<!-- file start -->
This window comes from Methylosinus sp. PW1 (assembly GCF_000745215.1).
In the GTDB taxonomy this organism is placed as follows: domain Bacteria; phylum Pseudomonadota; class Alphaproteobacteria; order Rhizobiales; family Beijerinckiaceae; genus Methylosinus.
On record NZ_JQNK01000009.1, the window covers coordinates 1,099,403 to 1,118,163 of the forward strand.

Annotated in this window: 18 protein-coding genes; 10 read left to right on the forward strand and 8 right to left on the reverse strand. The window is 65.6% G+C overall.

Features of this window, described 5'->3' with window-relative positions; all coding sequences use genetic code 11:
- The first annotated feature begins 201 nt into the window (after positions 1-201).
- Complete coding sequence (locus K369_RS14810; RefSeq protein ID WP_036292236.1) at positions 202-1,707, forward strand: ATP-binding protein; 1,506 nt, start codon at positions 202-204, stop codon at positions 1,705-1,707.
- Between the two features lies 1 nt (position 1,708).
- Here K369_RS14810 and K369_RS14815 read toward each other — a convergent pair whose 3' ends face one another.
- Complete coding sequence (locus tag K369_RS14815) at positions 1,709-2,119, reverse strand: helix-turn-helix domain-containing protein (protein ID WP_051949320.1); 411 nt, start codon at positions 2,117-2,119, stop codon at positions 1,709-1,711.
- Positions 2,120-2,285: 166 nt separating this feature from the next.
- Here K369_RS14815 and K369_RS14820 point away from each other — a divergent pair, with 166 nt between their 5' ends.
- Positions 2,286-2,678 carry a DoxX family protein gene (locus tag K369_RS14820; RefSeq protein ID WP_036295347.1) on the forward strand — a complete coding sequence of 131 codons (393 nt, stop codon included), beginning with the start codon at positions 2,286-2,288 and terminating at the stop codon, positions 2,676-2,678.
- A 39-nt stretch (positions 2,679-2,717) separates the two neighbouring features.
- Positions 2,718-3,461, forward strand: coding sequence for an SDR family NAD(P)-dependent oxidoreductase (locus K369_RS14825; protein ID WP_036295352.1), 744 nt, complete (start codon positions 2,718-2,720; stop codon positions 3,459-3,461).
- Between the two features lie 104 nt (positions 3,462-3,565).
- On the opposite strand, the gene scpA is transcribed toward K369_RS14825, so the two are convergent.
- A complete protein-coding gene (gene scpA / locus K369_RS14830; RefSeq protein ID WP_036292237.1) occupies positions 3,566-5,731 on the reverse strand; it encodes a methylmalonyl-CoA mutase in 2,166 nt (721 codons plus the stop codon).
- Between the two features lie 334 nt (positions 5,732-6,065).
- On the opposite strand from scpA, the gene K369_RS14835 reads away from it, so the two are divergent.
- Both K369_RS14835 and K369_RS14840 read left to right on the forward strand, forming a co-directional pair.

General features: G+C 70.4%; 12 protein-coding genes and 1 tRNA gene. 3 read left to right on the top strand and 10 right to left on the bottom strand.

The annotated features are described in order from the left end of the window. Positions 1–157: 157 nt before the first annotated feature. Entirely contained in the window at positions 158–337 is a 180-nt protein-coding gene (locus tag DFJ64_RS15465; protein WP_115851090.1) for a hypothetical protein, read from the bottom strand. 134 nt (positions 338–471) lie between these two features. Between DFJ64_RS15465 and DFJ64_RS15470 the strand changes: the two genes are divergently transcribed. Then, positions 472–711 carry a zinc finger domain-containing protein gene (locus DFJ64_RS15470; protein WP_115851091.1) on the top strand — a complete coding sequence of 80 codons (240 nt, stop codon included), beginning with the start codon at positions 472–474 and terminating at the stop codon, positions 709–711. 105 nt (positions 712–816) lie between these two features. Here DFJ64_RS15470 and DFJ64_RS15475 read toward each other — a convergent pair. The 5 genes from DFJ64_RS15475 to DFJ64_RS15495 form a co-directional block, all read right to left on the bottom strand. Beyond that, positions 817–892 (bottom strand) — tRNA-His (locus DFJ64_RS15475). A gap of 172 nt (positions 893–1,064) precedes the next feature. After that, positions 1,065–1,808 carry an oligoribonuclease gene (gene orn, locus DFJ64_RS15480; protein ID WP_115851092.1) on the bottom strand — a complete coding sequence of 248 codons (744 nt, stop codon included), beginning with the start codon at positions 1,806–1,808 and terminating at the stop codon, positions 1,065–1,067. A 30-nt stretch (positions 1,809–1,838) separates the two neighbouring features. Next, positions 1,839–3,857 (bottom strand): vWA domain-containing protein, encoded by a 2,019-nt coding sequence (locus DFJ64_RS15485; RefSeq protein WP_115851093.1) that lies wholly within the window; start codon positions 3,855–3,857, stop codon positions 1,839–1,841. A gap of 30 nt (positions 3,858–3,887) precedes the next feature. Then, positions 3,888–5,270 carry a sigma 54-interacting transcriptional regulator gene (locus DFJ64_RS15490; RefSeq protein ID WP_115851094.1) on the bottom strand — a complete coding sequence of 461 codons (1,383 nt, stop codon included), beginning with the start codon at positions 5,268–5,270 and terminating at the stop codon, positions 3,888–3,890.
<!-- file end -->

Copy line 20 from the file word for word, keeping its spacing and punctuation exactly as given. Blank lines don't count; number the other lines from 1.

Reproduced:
- On the opposite strand from scpA, the gene K369_RS14835 reads away from it, so the two are divergent.